Motivation: Making some sense of SQL
to programmers with a hint of XML
SQL is really
like Latin versus the Romance languages - there is the standard and then all the variations. Each dialect of SQL has its own distinctive
syntax and customizations such that one can see the common origin but also has to suffer making sure of the differences in use. So
do not rely on being able to speak cross platform using any one of the dialects
like DB2, Informix, MySQL, Oracle, SQL Server or your favorite version of
Relational SQL. But SQL has been adopted as the lingua franca of object, XML, and other data sources as well. Here the variation in syntax can be even more pronounced. SQL syntax varies widely in each of the 4 major areas which we will now
look at in turn.
DML - Database Manipulation Language also varies among RDBMs vendors - but here standards are adhered to a bit more closely. However, again DML specifies how queries (Select statements, Cursor, Fetch, etc) and updates (Delete, Insert and Update commands) are to be done. The crimes are of omission as much as commission. For example, not all vendors implement all the different join conditions between tables and the syntax varies for the same commands among database vendors. Ditto for subqueries and their use with Update, Insert and Delete commands. The core of DML as queries using Select statements is reasonably uniform- after that all bets are off.
DCL - Database Control Language, alas again varies among vendors. DCL involves configuring and controlling the database - permision, roles, and referential integrity make up the guts of DCL. Grant, Check, Constraint, Primary Key, Foreign Key are some of the many commands and attributes associated with DCL. Here the standard permits variation in syntax and the vendors take advantage by implementing only their own favorite. Always be careful with DCL.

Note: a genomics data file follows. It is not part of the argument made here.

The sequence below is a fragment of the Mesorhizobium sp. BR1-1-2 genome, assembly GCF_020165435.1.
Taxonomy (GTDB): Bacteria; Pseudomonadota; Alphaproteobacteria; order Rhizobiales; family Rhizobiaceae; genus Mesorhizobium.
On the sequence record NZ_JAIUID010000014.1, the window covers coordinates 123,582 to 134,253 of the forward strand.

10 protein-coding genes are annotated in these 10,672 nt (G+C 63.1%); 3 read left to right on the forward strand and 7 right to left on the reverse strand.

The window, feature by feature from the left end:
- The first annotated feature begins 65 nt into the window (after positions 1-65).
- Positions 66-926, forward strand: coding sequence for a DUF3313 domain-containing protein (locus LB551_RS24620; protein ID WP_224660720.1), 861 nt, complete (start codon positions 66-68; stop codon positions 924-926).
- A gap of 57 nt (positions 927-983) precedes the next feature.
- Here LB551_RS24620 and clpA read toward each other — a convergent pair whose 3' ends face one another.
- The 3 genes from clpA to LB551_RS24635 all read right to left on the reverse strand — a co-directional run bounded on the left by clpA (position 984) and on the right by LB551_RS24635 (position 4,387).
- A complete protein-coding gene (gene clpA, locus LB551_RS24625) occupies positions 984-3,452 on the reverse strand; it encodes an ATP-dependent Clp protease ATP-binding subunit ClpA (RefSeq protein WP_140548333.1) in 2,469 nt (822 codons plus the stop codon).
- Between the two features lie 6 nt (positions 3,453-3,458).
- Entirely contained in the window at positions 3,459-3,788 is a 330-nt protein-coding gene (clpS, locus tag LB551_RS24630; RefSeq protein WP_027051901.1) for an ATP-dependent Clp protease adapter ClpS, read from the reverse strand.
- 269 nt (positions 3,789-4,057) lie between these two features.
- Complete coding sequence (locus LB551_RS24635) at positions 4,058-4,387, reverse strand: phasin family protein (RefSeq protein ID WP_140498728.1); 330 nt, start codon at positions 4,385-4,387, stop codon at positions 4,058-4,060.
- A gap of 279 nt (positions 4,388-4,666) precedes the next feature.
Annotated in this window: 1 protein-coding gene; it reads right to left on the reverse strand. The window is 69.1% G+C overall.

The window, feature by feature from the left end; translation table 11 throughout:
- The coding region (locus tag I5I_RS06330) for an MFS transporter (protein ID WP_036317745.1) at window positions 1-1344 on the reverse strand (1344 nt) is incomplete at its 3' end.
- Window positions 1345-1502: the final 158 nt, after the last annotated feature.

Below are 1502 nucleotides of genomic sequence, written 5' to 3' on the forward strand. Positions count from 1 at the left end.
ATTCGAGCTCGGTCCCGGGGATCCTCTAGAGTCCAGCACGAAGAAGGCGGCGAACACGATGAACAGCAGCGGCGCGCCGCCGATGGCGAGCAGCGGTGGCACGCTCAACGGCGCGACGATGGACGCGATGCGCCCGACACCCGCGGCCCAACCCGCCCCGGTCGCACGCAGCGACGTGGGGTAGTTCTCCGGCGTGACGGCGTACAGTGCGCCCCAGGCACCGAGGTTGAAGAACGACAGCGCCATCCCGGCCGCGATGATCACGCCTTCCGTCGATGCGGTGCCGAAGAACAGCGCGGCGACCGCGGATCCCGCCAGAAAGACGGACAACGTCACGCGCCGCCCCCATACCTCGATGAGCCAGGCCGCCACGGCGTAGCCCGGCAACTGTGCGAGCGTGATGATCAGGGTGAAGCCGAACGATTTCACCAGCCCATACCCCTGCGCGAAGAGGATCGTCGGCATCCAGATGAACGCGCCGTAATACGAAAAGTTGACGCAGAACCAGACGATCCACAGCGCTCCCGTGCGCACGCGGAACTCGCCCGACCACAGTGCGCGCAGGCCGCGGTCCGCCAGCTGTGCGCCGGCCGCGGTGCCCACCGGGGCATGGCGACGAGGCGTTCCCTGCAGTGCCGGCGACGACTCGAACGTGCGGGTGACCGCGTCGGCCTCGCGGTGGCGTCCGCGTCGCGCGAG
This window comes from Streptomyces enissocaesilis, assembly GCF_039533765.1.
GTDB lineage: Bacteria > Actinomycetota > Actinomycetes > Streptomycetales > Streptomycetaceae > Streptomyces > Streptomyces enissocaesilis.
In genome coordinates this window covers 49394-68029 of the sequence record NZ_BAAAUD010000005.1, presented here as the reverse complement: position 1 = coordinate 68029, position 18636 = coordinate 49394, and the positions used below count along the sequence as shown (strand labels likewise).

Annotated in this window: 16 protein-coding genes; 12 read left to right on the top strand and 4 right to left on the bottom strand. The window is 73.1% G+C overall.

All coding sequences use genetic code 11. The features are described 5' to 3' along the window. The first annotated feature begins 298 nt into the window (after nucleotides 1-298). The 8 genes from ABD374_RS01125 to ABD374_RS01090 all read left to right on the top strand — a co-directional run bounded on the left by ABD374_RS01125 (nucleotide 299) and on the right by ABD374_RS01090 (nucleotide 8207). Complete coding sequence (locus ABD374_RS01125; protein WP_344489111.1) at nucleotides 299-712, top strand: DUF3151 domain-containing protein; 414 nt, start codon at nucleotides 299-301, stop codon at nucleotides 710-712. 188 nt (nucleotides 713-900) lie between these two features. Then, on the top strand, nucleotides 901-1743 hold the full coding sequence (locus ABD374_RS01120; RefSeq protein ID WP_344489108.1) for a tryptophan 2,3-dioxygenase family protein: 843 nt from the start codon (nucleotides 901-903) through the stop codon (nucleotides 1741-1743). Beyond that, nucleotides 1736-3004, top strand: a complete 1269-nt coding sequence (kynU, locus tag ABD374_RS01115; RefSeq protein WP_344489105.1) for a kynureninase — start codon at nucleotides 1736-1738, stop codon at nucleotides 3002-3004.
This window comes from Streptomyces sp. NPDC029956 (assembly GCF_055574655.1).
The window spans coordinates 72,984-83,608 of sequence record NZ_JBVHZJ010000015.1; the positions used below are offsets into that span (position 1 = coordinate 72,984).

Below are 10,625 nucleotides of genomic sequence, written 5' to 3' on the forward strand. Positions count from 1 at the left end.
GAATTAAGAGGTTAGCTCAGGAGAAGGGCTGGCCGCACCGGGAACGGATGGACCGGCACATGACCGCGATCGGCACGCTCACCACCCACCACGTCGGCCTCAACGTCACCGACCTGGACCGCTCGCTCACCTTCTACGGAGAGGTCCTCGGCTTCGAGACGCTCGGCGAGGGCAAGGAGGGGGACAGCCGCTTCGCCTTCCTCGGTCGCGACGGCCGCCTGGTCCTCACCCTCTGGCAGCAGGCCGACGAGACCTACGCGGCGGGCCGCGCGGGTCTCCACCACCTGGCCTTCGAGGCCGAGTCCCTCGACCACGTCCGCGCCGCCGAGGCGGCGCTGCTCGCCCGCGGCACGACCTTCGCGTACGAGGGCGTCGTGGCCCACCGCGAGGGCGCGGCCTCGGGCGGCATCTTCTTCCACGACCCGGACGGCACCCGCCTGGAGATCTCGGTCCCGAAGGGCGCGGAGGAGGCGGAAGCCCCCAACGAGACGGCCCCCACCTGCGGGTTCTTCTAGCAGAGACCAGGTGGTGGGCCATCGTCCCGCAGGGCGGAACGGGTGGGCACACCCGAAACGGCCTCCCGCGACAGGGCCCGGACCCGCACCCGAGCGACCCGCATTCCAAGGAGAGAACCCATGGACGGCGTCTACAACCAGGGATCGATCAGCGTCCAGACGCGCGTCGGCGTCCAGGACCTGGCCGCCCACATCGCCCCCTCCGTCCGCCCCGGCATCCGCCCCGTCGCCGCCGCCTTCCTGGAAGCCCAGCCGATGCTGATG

DSPL - Database Stored Procedure Language came to relational databases relatively late in the game - and thus the languages used for triggers, event handlers, and stored procedures are completely different among the database vendors. Oracle's PL/SQL is quite different even in statement syntax from SQL Server's Transact SQL which in turn differs again from DB2's Stored Procedure language. And of course given the underlying differences in DDL, DML, and DCL it is inevitable that the stored procedure languages would vary in content as well as syntax.
So the bottom line is though SQL has the very same intent, functionality,
and general purpose across database and other data vendors - users have had to get used to
working in dialects. SQL interoperability is problematical. Readers now should
understand one of the reasons why XML has risen in popularity - it provides
the Rosetta Stone of a standard, common syntax for data interchange not just
between relational databases; but structured datastores in general. Note in the articles on this website Relational SQL - the oldest and most broadly used will take precedence.
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